However, in Scandinavia, youth fire brigades are not nearly as common, and actually only Finland and Sweden currently has youth teams participating in the CTIF Games.
Laholm, a small town of 6500 people, is the center of CTIF youth fire brigades in Sweden. Their comparatively strong level of activity owes a lot to an extremely dedicated volunteer leader, Stefan Agnesson, who puts in a lot of his own time to keep the local youth fire brigade going.
Largely because of him, the interest is strong, and the membership in Laholm is currently pushing 40 youth firefighters.
At times, other towns may send youth to participate in Lahom's activities, but the idea of youth fire brigades have not really taken off in most other communities the way it has in Laholm.
Norway, who is otherwise very active in CTIF, currently has no youth team competing in the CTIF Games, and neither does Denmark.
The Celje Firefighters´Olympics 2022 reignited the Fire in the Youth Fire Brigade
When the news hit last summer that Slovenia was going to finally arrange the Firefighter's Olympics in Celje this year, the youth fire brigade in Laholm felt excited and reignited with renewed energy.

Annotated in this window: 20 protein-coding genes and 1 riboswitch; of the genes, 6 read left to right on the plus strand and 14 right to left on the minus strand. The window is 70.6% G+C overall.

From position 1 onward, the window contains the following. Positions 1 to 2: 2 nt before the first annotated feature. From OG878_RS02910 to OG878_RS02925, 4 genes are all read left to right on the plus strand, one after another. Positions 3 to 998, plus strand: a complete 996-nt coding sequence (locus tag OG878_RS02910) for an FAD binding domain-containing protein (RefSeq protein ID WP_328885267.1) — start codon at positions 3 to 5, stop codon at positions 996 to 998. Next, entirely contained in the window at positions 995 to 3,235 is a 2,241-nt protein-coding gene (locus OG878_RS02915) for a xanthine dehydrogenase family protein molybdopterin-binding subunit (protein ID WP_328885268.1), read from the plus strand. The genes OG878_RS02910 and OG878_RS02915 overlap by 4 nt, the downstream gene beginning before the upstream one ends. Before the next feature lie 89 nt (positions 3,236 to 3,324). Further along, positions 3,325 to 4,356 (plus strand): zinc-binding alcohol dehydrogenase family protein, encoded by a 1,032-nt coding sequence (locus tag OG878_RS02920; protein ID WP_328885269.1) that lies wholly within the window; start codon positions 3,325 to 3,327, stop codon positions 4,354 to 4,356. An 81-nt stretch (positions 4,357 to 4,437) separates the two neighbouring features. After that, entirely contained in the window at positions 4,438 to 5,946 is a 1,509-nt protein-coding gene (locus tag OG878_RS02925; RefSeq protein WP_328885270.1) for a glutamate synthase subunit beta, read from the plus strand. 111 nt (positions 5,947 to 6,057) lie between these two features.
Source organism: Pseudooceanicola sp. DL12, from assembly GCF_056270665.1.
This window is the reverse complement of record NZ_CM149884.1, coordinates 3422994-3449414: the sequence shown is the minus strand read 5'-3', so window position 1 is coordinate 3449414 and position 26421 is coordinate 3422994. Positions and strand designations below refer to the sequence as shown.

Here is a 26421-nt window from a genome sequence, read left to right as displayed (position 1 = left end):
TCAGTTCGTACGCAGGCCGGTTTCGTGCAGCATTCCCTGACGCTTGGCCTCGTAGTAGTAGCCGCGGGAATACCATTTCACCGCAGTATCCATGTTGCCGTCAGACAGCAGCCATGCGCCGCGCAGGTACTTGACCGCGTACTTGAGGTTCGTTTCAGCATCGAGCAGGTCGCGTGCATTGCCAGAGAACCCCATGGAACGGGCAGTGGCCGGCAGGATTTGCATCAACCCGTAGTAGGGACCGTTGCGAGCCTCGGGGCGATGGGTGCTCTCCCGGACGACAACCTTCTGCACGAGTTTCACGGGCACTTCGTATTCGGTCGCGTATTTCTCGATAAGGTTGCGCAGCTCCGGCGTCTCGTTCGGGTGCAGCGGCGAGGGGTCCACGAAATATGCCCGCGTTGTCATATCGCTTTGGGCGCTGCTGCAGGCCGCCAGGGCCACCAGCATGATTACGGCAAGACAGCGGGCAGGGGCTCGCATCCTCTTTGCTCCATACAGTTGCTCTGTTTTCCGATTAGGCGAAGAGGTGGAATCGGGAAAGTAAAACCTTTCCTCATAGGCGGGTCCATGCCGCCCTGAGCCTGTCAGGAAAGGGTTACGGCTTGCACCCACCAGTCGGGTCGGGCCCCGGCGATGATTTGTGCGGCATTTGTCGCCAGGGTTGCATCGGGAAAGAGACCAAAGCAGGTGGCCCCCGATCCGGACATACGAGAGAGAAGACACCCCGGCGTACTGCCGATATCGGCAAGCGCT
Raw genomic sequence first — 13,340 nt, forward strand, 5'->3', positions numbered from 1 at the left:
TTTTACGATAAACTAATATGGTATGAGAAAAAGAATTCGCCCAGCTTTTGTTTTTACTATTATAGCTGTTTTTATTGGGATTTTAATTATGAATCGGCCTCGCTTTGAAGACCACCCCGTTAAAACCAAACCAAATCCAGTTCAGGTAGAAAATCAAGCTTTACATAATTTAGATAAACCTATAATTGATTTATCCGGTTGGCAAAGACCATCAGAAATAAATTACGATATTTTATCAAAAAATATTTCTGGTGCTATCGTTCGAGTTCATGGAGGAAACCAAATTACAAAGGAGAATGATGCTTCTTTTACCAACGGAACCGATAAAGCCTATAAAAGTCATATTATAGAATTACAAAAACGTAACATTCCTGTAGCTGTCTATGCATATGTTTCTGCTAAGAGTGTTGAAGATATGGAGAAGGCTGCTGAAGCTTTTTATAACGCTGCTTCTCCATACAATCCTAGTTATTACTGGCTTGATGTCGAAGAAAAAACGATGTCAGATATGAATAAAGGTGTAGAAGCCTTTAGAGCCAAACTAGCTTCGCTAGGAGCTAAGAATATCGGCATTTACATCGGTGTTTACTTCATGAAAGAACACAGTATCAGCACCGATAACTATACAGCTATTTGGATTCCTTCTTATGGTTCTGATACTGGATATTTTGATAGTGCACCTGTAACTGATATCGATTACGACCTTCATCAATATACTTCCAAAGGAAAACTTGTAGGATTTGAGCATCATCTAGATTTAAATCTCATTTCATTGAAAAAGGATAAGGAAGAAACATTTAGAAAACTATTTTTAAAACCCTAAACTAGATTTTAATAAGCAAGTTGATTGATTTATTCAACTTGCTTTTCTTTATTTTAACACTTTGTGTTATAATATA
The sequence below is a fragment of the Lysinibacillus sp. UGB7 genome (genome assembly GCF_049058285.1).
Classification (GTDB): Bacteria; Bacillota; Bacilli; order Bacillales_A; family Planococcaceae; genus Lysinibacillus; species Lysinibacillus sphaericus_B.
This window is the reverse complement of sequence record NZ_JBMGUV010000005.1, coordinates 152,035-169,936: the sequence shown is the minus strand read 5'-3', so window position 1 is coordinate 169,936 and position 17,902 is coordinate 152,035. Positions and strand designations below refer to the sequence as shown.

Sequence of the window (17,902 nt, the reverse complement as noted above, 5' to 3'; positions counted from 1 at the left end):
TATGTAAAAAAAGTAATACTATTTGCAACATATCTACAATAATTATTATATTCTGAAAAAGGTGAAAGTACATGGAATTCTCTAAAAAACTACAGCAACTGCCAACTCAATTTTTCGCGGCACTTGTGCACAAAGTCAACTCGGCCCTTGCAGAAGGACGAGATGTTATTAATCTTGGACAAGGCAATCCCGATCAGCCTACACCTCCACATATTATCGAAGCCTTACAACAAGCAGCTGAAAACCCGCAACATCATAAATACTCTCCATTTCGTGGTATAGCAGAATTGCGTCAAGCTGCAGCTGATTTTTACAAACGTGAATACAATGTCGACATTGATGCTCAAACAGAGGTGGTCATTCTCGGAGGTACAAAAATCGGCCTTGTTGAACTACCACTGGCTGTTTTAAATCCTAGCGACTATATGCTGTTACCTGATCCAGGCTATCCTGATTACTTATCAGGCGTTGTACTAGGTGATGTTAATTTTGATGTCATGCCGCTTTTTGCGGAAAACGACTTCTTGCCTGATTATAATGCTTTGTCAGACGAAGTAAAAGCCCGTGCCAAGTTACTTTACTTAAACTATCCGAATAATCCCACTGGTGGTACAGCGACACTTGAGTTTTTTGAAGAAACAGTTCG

Laholm´s youth teams started regular training sessions in the Fall of 2021, and kept them going regularly throughout the winter and Spring.
Two teams of 9, ages 12 to 16, are now gearing up to go to Celje in July, along with two teams from Finland. Expectations are of course running high:
"In our youth brigade, the pandemic meant that some of our members never got to compete, because they got to be older than 16 when the games came back on after the pandemic. Hopefully, we get to keep them as youth leaders in coming years instead", says Elvira Paulsson, head of the youth delegation for Team Sweden.
Elvira adds that Laholm Youth Fire Brigade feels lucky that they had such a large influx of new interested youth members ready to dedicate time for this, after losing so many competitors when Slovenia had to cancel the Games in 2021.